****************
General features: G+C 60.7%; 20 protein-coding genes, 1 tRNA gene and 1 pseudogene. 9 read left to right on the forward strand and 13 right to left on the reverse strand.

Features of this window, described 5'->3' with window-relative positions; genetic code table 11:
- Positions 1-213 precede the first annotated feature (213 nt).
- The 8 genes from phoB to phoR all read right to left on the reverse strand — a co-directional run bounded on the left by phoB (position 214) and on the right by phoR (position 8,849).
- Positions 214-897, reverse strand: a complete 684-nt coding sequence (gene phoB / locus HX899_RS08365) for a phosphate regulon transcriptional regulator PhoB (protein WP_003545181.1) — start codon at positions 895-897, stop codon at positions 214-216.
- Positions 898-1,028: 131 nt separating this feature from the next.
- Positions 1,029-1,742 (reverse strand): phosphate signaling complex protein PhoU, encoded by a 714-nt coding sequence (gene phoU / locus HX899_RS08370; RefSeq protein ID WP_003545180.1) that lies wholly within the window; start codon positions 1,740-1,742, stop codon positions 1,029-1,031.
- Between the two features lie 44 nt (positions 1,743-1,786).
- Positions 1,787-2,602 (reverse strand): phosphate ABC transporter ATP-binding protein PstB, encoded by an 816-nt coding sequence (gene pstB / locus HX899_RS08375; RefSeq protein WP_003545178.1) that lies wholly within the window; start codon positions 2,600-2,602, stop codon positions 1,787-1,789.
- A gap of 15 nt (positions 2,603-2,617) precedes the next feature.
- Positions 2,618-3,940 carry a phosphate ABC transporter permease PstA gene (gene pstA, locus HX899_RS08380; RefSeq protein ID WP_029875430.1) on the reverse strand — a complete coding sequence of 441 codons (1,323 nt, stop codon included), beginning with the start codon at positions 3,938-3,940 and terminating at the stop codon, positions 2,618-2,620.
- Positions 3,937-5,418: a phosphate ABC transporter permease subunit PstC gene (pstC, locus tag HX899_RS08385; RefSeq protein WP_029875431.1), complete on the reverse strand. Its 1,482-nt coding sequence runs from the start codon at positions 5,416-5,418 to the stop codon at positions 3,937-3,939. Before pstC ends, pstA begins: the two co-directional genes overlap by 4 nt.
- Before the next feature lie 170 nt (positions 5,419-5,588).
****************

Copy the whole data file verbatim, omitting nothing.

General features: G+C 60.7%; 20 protein-coding genes, 1 tRNA gene and 1 pseudogene. 9 read left to right on the forward strand and 13 right to left on the reverse strand.

Features of this window, described 5'->3' with window-relative positions; genetic code table 11:
- Positions 1-213 precede the first annotated feature (213 nt).
- The 8 genes from phoB to phoR all read right to left on the reverse strand — a co-directional run bounded on the left by phoB (position 214) and on the right by phoR (position 8,849).
- Positions 214-897, reverse strand: a complete 684-nt coding sequence (gene phoB / locus HX899_RS08365) for a phosphate regulon transcriptional regulator PhoB (protein WP_003545181.1) — start codon at positions 895-897, stop codon at positions 214-216.
- Positions 898-1,028: 131 nt separating this feature from the next.
- Positions 1,029-1,742 (reverse strand): phosphate signaling complex protein PhoU, encoded by a 714-nt coding sequence (gene phoU / locus HX899_RS08370; RefSeq protein ID WP_003545180.1) that lies wholly within the window; start codon positions 1,740-1,742, stop codon positions 1,029-1,031.
- Between the two features lie 44 nt (positions 1,743-1,786).
- Positions 1,787-2,602 (reverse strand): phosphate ABC transporter ATP-binding protein PstB, encoded by an 816-nt coding sequence (gene pstB / locus HX899_RS08375; RefSeq protein WP_003545178.1) that lies wholly within the window; start codon positions 2,600-2,602, stop codon positions 1,787-1,789.
- A gap of 15 nt (positions 2,603-2,617) precedes the next feature.
- Positions 2,618-3,940 carry a phosphate ABC transporter permease PstA gene (gene pstA, locus HX899_RS08380; RefSeq protein ID WP_029875430.1) on the reverse strand — a complete coding sequence of 441 codons (1,323 nt, stop codon included), beginning with the start codon at positions 3,938-3,940 and terminating at the stop codon, positions 2,618-2,620.
- Positions 3,937-5,418: a phosphate ABC transporter permease subunit PstC gene (pstC, locus tag HX899_RS08385; RefSeq protein WP_029875431.1), complete on the reverse strand. Its 1,482-nt coding sequence runs from the start codon at positions 5,416-5,418 to the stop codon at positions 3,937-3,939. Before pstC ends, pstA begins: the two co-directional genes overlap by 4 nt.
- Before the next feature lie 170 nt (positions 5,419-5,588).